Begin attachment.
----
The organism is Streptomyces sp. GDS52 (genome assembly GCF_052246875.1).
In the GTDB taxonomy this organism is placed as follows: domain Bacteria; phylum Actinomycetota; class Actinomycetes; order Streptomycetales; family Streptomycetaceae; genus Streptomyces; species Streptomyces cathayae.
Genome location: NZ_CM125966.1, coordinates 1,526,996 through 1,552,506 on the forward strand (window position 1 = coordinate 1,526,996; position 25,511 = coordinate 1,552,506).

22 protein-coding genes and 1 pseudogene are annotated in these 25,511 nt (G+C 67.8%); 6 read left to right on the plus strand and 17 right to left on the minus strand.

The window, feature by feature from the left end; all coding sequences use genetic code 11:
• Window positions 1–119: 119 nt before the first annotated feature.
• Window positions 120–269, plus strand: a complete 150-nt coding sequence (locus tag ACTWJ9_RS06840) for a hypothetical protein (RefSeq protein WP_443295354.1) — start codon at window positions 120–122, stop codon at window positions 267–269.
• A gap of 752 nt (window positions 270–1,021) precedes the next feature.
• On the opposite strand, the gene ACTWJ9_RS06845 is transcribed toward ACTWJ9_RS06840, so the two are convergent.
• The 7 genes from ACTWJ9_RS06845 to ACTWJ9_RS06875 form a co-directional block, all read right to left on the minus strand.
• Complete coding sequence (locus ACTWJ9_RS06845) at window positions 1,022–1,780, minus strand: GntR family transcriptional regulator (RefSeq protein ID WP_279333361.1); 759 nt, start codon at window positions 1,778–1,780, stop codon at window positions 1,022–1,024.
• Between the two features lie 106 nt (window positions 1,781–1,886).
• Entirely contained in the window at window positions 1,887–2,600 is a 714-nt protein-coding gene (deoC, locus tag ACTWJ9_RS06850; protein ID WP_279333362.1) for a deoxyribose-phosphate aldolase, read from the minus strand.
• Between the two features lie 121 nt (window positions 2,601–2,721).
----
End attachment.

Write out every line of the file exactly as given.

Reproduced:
The organism is Streptomyces sp. GDS52 (genome assembly GCF_052246875.1).
In the GTDB taxonomy this organism is placed as follows: domain Bacteria; phylum Actinomycetota; class Actinomycetes; order Streptomycetales; family Streptomycetaceae; genus Streptomyces; species Streptomyces cathayae.
Genome location: NZ_CM125966.1, coordinates 1,526,996 through 1,552,506 on the forward strand (window position 1 = coordinate 1,526,996; position 25,511 = coordinate 1,552,506).

22 protein-coding genes and 1 pseudogene are annotated in these 25,511 nt (G+C 67.8%); 6 read left to right on the plus strand and 17 right to left on the minus strand.

The window, feature by feature from the left end; all coding sequences use genetic code 11:
• Window positions 1–119: 119 nt before the first annotated feature.
• Window positions 120–269, plus strand: a complete 150-nt coding sequence (locus tag ACTWJ9_RS06840) for a hypothetical protein (RefSeq protein WP_443295354.1) — start codon at window positions 120–122, stop codon at window positions 267–269.
• A gap of 752 nt (window positions 270–1,021) precedes the next feature.
• On the opposite strand, the gene ACTWJ9_RS06845 is transcribed toward ACTWJ9_RS06840, so the two are convergent.
• The 7 genes from ACTWJ9_RS06845 to ACTWJ9_RS06875 form a co-directional block, all read right to left on the minus strand.
• Complete coding sequence (locus ACTWJ9_RS06845) at window positions 1,022–1,780, minus strand: GntR family transcriptional regulator (RefSeq protein ID WP_279333361.1); 759 nt, start codon at window positions 1,778–1,780, stop codon at window positions 1,022–1,024.
• Between the two features lie 106 nt (window positions 1,781–1,886).
• Entirely contained in the window at window positions 1,887–2,600 is a 714-nt protein-coding gene (deoC, locus tag ACTWJ9_RS06850; protein ID WP_279333362.1) for a deoxyribose-phosphate aldolase, read from the minus strand.
• Between the two features lie 121 nt (window positions 2,601–2,721).